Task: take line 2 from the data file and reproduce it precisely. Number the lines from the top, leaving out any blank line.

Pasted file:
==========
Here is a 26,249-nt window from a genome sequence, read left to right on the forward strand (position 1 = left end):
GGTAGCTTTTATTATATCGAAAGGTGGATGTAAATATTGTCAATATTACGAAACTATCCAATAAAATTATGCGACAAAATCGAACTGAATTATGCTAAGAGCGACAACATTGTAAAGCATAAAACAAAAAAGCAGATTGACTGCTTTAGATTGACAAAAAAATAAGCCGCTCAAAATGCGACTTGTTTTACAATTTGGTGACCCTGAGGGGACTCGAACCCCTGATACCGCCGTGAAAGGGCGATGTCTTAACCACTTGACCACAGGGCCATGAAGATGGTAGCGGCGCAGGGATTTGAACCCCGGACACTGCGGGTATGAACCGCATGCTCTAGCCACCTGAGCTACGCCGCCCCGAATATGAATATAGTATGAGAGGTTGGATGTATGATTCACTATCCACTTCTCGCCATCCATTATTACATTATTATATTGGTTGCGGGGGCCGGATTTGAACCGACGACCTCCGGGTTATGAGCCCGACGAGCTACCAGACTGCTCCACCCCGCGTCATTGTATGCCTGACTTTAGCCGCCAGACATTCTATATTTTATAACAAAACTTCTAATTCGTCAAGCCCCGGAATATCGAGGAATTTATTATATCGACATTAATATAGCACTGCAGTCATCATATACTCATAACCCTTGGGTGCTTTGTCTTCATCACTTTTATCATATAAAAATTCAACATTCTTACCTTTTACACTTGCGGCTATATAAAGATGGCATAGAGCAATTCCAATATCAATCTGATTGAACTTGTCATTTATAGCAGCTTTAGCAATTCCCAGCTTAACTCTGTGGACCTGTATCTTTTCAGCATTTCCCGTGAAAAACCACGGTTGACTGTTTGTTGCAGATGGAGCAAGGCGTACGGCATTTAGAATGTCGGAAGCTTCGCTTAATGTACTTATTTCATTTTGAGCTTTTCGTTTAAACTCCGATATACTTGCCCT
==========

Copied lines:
GGTAGCTTTTATTATATCGAAAGGTGGATGTAAATATTGTCAATATTACGAAACTATCCAATAAAATTATGCGACAAAATCGAACTGAATTATGCTAAGAGCGACAACATTGTAAAGCATAAAACAAAAAAGCAGATTGACTGCTTTAGATTGACAAAAAAATAAGCCGCTCAAAATGCGACTTGTTTTACAATTTGGTGACCCTGAGGGGACTCGAACCCCTGATACCGCCGTGAAAGGGCGATGTCTTAACCACTTGACCACAGGGCCATGAAGATGGTAGCGGCGCAGGGATTTGAACCCCGGACACTGCGGGTATGAACCGCATGCTCTAGCCACCTGAGCTACGCCGCCCCGAATATGAATATAGTATGAGAGGTTGGATGTATGATTCACTATCCACTTCTCGCCATCCATTATTACATTATTATATTGGTTGCGGGGGCCGGATTTGAACCGACGACCTCCGGGTTATGAGCCCGACGAGCTACCAGACTGCTCCACCCCGCGTCATTGTATGCCTGACTTTAGCCGCCAGACATTCTATATTTTATAACAAAACTTCTAATTCGTCAAGCCCCGGAATATCGAGGAATTTATTATATCGACATTAATATAGCACTGCAGTCATCATATACTCATAACCCTTGGGTGCTTTGTCTTCATCACTTTTATCATATAAAAATTCAACATTCTTACCTTTTACACTTGCGGCTATATAAAGATGGCATAGAGCAATTCCAATATCAATCTGATTGAACTTGTCATTTATAGCAGCTTTAGCAATTCCCAGCTTAACTCTGTGGACCTGTATCTTTTCAGCATTTCCCGTGAAAAACCACGGTTGACTGTTTGTTGCAGATGGAGCAAGGCGTACGGCATTTAGAATGTCGGAAGCTTCGCTTAATGTACTTATTTCATTTTGAGCTTTTCGTTTAAACTCCGATATACTTGCCCT